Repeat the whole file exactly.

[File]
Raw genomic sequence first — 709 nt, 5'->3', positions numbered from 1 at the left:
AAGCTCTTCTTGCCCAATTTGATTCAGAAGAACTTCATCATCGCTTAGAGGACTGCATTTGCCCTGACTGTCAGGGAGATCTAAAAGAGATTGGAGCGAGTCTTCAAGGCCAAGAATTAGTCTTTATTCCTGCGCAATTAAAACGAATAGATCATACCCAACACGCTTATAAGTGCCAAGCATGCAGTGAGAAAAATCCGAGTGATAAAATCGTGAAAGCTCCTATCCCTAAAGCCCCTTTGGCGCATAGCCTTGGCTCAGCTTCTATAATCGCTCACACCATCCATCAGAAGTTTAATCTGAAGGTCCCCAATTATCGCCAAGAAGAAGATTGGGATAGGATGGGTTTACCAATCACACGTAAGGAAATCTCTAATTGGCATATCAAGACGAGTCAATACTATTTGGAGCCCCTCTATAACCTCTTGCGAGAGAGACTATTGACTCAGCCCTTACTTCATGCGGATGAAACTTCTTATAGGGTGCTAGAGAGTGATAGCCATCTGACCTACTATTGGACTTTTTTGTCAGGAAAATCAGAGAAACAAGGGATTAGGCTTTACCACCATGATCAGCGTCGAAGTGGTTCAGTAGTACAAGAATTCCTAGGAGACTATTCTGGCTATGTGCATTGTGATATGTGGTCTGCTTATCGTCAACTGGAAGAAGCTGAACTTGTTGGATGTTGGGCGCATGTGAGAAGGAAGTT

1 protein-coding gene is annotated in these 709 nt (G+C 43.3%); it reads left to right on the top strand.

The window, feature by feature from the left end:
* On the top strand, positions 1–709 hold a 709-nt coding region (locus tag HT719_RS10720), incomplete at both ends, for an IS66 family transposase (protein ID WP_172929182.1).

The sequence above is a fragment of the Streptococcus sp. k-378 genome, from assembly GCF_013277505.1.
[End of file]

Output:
Raw genomic sequence first — 709 nt, 5'->3', positions numbered from 1 at the left:
AAGCTCTTCTTGCCCAATTTGATTCAGAAGAACTTCATCATCGCTTAGAGGACTGCATTTGCCCTGACTGTCAGGGAGATCTAAAAGAGATTGGAGCGAGTCTTCAAGGCCAAGAATTAGTCTTTATTCCTGCGCAATTAAAACGAATAGATCATACCCAACACGCTTATAAGTGCCAAGCATGCAGTGAGAAAAATCCGAGTGATAAAATCGTGAAAGCTCCTATCCCTAAAGCCCCTTTGGCGCATAGCCTTGGCTCAGCTTCTATAATCGCTCACACCATCCATCAGAAGTTTAATCTGAAGGTCCCCAATTATCGCCAAGAAGAAGATTGGGATAGGATGGGTTTACCAATCACACGTAAGGAAATCTCTAATTGGCATATCAAGACGAGTCAATACTATTTGGAGCCCCTCTATAACCTCTTGCGAGAGAGACTATTGACTCAGCCCTTACTTCATGCGGATGAAACTTCTTATAGGGTGCTAGAGAGTGATAGCCATCTGACCTACTATTGGACTTTTTTGTCAGGAAAATCAGAGAAACAAGGGATTAGGCTTTACCACCATGATCAGCGTCGAAGTGGTTCAGTAGTACAAGAATTCCTAGGAGACTATTCTGGCTATGTGCATTGTGATATGTGGTCTGCTTATCGTCAACTGGAAGAAGCTGAACTTGTTGGATGTTGGGCGCATGTGAGAAGGAAGTT

1 protein-coding gene is annotated in these 709 nt (G+C 43.3%); it reads left to right on the top strand.

The window, feature by feature from the left end:
* On the top strand, positions 1–709 hold a 709-nt coding region (locus tag HT719_RS10720), incomplete at both ends, for an IS66 family transposase (protein ID WP_172929182.1).

The sequence above is a fragment of the Streptococcus sp. k-378 genome, from assembly GCF_013277505.1.